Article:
This is a really good question. As an engineer with my own blog, http://engineerchic.me , I must say that I struggles to get my site off the ground.

I started blogging in my final year of study and this was looked upon by classmates as humerous, pointless and silly (well the blog was previously bright pink (engineer-chic.blogspot.com), so that may have contributed to it. (My boyfreind, a mechanical engineer grad student still sees it as silly)

Over time it grew and became popular as my style changed and became more marketable. This was a surprise to me as I was always a good writer at school. Blogging is different to regular essay-writing. You need to be bold, and sell an image by the topics, phrasing and buzzwords you use. You need to sell yourself and not just the content you’re writing.Then you need to do a lot of leg work marketing it on FB/ twitter and other blogs (as I am doing right now).

This wider field of marketing isn’t something that comes naturally to engineers. We’re just not as comfortable selling ourselves and falsely think our ideas should sell themselves.


Blogging requires a lot more than just good writing or even good content – on the other hand, the marketing experience you pick up as a blogger is GOLD!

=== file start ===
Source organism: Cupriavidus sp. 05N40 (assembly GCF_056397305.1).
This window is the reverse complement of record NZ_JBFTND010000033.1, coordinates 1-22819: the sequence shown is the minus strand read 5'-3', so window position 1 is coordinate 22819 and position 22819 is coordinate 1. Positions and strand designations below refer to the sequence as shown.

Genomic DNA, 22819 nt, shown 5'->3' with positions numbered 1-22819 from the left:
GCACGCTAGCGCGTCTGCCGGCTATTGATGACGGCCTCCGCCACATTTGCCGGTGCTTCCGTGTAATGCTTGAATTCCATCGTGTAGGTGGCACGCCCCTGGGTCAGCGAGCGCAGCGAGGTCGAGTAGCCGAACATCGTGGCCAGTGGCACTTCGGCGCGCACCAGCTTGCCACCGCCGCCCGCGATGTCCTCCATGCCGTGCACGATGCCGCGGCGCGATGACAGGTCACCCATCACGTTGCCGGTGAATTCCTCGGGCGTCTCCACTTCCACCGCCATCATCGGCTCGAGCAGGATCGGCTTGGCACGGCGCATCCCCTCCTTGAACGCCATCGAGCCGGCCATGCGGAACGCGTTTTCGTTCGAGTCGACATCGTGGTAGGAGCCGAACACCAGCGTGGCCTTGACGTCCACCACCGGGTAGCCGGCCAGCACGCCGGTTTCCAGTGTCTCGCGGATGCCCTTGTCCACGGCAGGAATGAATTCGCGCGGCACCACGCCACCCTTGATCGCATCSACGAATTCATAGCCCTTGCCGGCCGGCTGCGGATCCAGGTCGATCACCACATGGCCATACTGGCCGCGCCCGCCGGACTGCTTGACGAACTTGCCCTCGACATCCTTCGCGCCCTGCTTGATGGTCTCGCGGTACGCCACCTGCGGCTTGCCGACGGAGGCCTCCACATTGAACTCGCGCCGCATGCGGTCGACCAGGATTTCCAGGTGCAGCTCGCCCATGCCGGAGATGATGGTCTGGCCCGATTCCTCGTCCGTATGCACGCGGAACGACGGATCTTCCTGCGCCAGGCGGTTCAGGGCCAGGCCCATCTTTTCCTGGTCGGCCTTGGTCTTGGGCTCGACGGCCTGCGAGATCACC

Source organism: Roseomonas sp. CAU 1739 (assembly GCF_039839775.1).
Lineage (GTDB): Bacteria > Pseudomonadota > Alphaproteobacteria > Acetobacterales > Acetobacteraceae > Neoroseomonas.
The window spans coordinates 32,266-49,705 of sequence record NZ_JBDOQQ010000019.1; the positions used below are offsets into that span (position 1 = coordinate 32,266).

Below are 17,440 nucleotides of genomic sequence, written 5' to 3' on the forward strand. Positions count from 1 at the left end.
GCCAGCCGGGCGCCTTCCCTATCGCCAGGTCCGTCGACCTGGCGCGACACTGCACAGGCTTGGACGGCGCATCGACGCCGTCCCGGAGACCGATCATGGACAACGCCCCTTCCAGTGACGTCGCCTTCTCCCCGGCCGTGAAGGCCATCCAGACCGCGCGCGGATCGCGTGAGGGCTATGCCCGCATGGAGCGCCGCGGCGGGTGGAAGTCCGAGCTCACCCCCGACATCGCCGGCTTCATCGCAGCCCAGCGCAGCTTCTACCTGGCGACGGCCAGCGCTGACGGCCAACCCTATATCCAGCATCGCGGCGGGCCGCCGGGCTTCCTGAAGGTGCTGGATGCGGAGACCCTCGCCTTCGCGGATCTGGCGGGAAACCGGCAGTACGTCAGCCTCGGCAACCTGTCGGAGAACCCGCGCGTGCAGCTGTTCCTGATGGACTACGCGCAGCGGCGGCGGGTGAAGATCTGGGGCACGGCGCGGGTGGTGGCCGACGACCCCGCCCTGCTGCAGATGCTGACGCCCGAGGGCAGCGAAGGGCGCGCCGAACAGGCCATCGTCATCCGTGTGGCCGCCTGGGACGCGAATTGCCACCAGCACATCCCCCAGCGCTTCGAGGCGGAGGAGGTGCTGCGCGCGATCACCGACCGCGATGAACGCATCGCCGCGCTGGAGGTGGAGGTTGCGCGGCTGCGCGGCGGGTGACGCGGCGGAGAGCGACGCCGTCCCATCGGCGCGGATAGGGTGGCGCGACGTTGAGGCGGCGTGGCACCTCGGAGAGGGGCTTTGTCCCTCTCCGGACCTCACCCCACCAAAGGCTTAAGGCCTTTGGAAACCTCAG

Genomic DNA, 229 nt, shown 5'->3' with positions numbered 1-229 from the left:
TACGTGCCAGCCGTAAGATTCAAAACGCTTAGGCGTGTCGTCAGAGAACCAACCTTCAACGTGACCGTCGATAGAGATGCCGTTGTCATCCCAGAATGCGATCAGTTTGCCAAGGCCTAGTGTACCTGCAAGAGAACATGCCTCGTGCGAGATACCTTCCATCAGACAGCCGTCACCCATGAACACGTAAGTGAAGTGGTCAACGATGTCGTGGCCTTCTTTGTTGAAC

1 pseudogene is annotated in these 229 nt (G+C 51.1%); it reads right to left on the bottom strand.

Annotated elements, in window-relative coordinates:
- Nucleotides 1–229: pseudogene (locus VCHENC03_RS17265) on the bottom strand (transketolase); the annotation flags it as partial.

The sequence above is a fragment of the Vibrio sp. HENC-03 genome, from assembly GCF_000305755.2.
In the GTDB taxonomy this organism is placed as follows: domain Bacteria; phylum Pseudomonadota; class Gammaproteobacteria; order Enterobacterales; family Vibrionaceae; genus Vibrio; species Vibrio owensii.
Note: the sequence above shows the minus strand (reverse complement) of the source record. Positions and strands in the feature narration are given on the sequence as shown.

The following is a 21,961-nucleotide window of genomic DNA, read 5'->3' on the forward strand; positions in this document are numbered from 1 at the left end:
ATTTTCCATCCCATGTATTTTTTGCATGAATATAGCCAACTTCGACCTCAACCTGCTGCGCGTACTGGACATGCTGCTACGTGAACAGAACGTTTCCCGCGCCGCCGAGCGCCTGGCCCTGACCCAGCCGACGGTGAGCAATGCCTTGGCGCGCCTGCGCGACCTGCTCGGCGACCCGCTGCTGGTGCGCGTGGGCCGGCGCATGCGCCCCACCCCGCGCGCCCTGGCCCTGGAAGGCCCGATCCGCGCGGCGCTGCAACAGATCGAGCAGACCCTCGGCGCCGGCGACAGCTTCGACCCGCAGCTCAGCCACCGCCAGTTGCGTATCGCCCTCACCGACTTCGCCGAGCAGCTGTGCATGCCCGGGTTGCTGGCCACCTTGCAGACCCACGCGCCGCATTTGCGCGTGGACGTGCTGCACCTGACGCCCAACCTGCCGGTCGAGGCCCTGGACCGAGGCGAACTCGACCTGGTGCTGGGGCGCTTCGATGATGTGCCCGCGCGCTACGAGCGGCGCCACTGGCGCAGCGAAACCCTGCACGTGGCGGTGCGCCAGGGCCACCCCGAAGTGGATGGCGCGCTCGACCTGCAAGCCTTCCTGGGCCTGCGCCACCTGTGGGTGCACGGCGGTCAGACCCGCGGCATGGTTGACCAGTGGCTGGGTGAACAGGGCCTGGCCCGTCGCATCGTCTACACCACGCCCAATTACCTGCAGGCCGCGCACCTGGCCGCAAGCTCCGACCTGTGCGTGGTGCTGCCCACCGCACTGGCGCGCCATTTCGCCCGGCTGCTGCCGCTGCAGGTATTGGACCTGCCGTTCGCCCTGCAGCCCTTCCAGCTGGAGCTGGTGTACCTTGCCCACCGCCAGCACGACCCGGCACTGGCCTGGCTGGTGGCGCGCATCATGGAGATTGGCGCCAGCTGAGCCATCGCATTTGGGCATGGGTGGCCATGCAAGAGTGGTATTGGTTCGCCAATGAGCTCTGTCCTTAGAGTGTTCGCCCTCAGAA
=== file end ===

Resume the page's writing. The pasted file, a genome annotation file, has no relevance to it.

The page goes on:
Oh yeah, and btw, last week my boyfriend emailed me a great article as inspiration for my blog – I considered it a major win 😉

Quote: “There are also many a journal article I’ve read with one or more characteristics from the list.”

I think “are” should be “is”. Or you could say, “I’ve read many journal articles … ”

PS: I’m an engineer;-)

I shall simply refer you to the article on “singular they” in wikipedia, where it is stated, “Strunk and White have been proven wrong on this point by logical analysis of quantification in natural language (like Pinker following Lewis and others above) — distributive expressions are neither exclusively singular nor exclusively plural, they are typically indeterminate in number.”

It does…but I have cognitive dissonance if I think about changing it to “many journal articles”, which means the same thing and is plural. The ‘many a’ construction simply doesn’t feel like it should be singular to me…and despite strunk and white’s assertion, it doesn’t have to be.

It kind of reminds me of the half full/half empty glass joke: the engineer sees a glass which is twice as big as it needs to be.